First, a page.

“Tocqueville taught us how much can be learned about one culture seen through the lens of someone intelligent and sympathetic from another. Joshua Mitchell knows Tocqueville and Arabia, and his readers will come to know both better.”
George F. Will
Dilemmas in a Democratic Age
|Publication date: September 15, 2013 ||Cloth $20.00 • £14.00 |
|International publication date: October 7, 2013 ||ISBN-13: 978-0-226-08731-3 |
“Beneath the surface of the social, economic, and political arrangements in the Middle East that seem resistant to any effort to transform them, a silent revolution is taking place, whose consequences cannot yet be fully anticipated, even if they can already be felt. The Tahrir Square uprising, about which much has been made, is but the first skirmish.” So writes Joshua Mitchell in Tocqueville in Arabia. The Arab Spring is the most profound popular uprising in the Middle East in generations. But to understand the grander play of forces of which it is a part requires an understanding of how Middle Easterners view their allegiances to family and religion—and the tension between those allegiances and the delinked condition of the democratic age.
For more than two hundred years, Americans have looked to Alexis de Tocqueville’s classic account to shed light on the conditions of American democracy. Mitchell taught Tocqueville’s Democracy in America to students in the Arab Gulf and, with Tocqueville in Arabia, he offers a profound personal take on what their responses can tell us about the nascent democracies born of these protests and their potential to succeed in the absence of a strong democratic tradition.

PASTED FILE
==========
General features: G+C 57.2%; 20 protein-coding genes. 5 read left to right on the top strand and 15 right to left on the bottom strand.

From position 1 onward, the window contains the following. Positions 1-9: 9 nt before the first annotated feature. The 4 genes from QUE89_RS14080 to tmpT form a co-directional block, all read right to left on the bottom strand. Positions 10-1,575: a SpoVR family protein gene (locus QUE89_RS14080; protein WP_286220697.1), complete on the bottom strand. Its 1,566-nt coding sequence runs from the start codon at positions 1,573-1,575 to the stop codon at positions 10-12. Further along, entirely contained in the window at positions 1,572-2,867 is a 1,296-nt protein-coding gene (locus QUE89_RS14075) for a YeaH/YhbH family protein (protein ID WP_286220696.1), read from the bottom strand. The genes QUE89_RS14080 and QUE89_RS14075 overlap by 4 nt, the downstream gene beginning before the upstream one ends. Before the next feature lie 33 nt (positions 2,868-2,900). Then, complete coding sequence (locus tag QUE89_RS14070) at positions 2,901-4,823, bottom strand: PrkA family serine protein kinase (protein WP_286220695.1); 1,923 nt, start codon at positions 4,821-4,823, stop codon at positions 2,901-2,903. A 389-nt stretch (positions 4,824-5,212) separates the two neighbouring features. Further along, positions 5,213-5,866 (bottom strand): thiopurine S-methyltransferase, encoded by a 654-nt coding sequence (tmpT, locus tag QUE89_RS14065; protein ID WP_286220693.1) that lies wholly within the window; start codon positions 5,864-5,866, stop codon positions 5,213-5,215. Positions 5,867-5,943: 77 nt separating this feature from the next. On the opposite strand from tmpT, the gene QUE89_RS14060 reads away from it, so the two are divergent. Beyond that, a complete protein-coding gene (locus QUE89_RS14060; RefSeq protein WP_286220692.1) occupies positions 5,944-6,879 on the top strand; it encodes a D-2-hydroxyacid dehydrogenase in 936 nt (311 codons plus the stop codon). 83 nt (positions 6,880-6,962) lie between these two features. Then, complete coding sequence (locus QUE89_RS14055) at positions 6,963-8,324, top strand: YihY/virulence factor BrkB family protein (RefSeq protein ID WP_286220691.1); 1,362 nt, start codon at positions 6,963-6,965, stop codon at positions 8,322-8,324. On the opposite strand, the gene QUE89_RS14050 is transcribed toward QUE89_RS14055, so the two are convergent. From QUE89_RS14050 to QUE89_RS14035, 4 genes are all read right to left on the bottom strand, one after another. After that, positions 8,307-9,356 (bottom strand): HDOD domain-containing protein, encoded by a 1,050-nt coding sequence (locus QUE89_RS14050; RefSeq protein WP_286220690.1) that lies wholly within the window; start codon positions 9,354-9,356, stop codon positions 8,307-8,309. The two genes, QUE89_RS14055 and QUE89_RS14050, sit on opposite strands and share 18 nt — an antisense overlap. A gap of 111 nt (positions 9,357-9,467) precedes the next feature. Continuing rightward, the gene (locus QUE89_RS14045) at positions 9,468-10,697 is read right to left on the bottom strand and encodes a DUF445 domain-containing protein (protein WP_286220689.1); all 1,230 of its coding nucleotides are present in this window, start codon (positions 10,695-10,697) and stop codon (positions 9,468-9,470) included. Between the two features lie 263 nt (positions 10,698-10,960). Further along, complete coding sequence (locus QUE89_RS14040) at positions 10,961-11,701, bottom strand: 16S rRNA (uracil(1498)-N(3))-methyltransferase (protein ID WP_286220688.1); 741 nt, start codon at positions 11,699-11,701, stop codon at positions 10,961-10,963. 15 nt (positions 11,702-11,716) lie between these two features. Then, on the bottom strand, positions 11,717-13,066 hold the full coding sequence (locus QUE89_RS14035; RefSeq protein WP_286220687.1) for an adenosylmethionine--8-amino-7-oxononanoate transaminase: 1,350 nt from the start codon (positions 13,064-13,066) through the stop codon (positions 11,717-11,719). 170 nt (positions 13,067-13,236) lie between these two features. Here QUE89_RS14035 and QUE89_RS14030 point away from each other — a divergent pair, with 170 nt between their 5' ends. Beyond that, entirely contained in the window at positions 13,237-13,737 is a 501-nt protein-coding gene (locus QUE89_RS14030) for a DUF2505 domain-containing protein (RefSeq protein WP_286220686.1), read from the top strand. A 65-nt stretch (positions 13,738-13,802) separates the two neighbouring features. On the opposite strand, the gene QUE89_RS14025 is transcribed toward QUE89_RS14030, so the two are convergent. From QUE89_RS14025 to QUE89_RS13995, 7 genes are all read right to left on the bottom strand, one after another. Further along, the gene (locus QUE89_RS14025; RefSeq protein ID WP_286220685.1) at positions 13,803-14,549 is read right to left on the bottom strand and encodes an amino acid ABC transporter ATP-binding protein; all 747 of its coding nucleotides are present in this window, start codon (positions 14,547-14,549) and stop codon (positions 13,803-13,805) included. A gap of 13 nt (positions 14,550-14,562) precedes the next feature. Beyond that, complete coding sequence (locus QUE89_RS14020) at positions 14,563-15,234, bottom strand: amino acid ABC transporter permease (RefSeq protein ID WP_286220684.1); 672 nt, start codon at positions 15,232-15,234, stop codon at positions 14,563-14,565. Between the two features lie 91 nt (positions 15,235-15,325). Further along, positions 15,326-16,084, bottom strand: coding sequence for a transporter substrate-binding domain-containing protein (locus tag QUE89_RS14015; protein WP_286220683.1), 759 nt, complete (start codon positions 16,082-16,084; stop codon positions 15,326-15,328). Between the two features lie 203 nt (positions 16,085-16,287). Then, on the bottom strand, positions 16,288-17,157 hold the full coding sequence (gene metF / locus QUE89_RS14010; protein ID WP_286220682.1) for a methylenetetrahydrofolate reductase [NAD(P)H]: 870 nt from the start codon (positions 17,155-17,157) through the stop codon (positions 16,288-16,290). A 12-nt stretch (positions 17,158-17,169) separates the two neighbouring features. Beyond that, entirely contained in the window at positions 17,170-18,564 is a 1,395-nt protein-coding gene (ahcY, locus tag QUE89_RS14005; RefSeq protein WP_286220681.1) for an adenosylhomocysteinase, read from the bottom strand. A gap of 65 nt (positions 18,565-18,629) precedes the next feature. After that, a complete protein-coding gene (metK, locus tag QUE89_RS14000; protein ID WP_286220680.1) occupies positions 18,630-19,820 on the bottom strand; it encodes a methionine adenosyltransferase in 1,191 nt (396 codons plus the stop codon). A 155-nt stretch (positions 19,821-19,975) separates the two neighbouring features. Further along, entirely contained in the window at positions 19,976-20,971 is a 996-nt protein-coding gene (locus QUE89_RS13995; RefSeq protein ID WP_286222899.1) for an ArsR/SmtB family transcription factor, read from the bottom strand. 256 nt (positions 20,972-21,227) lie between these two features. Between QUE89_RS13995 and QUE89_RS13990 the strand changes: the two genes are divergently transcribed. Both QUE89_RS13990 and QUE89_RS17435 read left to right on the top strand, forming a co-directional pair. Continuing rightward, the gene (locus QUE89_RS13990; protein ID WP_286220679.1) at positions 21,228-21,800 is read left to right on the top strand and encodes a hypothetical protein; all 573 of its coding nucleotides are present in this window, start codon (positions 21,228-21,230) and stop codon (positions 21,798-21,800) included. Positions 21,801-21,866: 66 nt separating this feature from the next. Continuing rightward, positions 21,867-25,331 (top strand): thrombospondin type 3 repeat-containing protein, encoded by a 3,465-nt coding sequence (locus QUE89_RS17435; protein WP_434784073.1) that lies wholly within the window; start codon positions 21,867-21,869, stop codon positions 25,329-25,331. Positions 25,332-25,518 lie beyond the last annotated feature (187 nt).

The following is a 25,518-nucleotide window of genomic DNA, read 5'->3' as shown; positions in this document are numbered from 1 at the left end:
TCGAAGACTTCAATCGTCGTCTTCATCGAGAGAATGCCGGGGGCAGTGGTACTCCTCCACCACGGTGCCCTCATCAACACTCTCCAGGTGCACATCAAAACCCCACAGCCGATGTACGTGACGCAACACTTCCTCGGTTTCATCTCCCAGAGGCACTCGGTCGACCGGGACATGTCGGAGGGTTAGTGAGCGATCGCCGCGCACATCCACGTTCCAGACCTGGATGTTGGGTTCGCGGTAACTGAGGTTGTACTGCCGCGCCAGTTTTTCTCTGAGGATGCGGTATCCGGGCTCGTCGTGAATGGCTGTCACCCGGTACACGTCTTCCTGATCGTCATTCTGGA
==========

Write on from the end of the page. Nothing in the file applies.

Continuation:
Joshua Mitchell is professor of political theory at Georgetown University. From 2005 to 2008, he taught at Georgetown University’s School of Foreign Service in Doha, Qatar. From 2008 to 2010, he was the acting chancellor of the American University of Iraq, Sulaimani. He is available for interviews.
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